The First Church Building
In 1887, a lot was purchased on the southeast corner of the intersection of tenth and Broadway Streets.
The first Episcopal Church building was erected there at a cost of $350. The lot had been valued at $25. The first furnishings included kitchen chairs in the Nave, a wood stove, kerosene lamps and a reed pump organ in the chancel. The organ was rescued by Oklahoma Bishop Brooke from a flood on Cottonwood Creek in Guthrie. He restored it and brought it to Shawnee.
Present Church Building
The present church building was built on the corner of Broadway and Highland and completed in 1909. The first church building was moved to the new location next to the new building to serve as a parish hall until the current parish hall was built in 1954. The building is a red brick Gothic building. In the Episcopal Church the worship space is called a Nave. This connection to this old naval term can be clearly seen when a person looks at the ceiling of Emmanuel's Nave. The detailed wood work and large beams mimic the hull of an old large wooden ship.
The Nativity Window
The Nativity window the west side of the Emmanuel Church building was installed in 1909, built by the Ford Glass Co., of Minneapolis Minnesota at a cost of several thousand dollars. Until the 1950s it was the largest stained glass window in the state of Oklahoma. It is some 12 feet wide and 26 feet high combining an elaborate border of stained glass with its pure Gothic traceries. The symbol of the Trinity is repeated many times and in various ways in the border. The window was designed to be interesting under different light conditions. On cloudy days the blues and pinks are prominent, and in the sun the upper window glows with a diffusion of bronze, red and green.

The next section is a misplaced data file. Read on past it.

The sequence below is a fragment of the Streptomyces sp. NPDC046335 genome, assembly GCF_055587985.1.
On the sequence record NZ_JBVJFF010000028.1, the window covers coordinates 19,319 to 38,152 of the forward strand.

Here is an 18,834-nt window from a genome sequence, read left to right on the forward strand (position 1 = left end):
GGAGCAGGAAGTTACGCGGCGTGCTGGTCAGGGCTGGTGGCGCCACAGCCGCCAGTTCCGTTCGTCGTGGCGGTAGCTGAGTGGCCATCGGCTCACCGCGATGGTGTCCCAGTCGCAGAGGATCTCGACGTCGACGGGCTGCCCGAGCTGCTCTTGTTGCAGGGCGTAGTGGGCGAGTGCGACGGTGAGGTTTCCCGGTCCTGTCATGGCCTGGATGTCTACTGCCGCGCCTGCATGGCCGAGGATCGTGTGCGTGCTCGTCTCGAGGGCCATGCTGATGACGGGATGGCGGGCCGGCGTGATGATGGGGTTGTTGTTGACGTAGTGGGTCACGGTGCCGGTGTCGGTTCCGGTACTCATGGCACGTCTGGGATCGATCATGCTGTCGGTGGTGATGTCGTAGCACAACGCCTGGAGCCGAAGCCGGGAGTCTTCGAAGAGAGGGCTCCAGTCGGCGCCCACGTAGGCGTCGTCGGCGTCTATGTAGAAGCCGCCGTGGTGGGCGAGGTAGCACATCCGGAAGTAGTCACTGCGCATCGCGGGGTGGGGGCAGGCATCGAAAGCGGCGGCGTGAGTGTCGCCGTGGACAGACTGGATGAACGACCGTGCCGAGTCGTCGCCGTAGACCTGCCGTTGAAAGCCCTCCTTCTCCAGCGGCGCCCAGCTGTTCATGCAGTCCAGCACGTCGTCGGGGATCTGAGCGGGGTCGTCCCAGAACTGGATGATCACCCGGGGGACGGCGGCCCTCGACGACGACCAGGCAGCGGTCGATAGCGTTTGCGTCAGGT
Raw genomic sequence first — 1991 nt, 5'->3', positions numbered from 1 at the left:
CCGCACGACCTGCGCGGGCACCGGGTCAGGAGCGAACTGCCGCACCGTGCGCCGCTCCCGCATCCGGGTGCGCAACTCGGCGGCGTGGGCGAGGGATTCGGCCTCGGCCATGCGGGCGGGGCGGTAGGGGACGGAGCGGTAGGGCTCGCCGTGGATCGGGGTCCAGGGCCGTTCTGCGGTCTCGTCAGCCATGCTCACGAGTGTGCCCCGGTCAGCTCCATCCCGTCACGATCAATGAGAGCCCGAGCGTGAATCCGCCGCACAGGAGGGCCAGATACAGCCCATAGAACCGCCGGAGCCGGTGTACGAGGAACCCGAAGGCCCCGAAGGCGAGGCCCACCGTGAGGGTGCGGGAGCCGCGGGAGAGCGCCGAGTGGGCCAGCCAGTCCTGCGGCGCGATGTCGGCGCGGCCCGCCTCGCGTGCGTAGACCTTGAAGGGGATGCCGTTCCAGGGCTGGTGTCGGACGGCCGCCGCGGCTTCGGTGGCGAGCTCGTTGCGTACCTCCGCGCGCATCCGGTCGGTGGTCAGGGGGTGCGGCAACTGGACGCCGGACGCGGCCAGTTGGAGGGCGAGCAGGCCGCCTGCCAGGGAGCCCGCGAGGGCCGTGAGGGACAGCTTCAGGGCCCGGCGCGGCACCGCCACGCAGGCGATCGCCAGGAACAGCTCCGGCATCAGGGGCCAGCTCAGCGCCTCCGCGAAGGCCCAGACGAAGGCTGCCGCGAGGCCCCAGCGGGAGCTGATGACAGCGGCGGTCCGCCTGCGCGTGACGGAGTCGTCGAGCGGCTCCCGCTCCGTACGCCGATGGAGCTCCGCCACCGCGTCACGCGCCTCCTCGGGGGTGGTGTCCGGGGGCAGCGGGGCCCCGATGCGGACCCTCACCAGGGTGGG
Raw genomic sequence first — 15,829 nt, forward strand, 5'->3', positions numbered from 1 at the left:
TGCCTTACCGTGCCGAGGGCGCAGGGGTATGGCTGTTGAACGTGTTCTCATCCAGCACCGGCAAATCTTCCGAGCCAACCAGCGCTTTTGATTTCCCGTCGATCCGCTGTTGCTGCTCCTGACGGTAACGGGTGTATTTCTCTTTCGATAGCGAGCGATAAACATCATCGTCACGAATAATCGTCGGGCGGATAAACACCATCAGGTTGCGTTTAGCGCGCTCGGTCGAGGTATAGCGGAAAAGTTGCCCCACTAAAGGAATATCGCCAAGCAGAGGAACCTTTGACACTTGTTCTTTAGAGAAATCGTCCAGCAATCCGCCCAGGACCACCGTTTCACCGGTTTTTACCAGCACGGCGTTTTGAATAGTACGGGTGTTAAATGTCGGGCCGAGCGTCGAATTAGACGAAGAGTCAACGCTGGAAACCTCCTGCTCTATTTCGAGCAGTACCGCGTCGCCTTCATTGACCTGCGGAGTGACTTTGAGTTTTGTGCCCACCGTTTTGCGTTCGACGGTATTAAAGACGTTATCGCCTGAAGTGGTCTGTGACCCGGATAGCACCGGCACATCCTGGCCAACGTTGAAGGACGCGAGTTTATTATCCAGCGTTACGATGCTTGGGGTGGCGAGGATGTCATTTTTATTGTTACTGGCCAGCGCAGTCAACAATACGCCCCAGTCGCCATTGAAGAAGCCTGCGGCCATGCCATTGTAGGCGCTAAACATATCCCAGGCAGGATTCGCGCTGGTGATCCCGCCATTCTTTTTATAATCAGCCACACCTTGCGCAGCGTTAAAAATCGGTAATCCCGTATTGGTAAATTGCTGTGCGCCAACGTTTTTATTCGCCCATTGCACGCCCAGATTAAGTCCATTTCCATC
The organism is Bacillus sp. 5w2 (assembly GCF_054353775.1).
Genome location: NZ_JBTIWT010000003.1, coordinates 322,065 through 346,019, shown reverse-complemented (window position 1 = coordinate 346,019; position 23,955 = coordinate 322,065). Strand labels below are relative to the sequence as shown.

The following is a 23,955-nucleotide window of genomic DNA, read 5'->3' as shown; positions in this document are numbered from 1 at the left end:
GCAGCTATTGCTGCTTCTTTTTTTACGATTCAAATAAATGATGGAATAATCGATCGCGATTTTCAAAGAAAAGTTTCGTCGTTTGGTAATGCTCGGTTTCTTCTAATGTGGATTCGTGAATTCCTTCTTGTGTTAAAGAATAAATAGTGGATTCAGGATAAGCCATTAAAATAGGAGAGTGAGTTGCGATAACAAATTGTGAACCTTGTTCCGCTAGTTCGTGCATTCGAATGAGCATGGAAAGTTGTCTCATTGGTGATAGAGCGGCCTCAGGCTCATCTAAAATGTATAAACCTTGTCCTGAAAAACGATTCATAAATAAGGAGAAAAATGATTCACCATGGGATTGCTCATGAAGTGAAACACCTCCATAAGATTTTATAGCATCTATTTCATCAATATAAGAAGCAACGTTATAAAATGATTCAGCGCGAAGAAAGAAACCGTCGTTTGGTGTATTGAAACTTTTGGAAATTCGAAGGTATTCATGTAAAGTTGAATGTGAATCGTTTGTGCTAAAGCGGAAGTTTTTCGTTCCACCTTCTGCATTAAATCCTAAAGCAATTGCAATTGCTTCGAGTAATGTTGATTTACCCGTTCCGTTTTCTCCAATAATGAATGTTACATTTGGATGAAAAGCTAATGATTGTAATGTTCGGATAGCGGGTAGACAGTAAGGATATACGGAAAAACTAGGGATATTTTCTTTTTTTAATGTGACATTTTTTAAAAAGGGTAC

The scene portrayed in the window is adapted from "The Nativity," by the German artist Barhard Plockhorst, who was born in Brunswick in 1825. The picture shows six figures against a tranquil background including, Joseph, Mary, the young child Jesus, and three worshipers thought to be the Virgin's older sister named Mariama (Aramaic) and two shepherds, one bearing a lamb as an offering.
New Addition and Restoration
In 2019 a new capital campaign was launched with the goal of restoring the 110 year old plaster walls in the Nave and 110 year old stained glass windows. Along with this project the education wing built in 1960 was torn down, and a new wing was added to the church that included a new industrial kitchen, restrooms, large spacious classrooms for all ages, a youth and family chapel and offices. The project also included a new parking lot and the remodeling and restoration of the parish hall. The architect for the project was Michael Hall of Tulsa and the builder was Greg Cullison of Shawnee. A unique feature of the new facility is the environmentally friendly Geo-Thermal heating and cooling system powered by 30 wells under the new parking lot.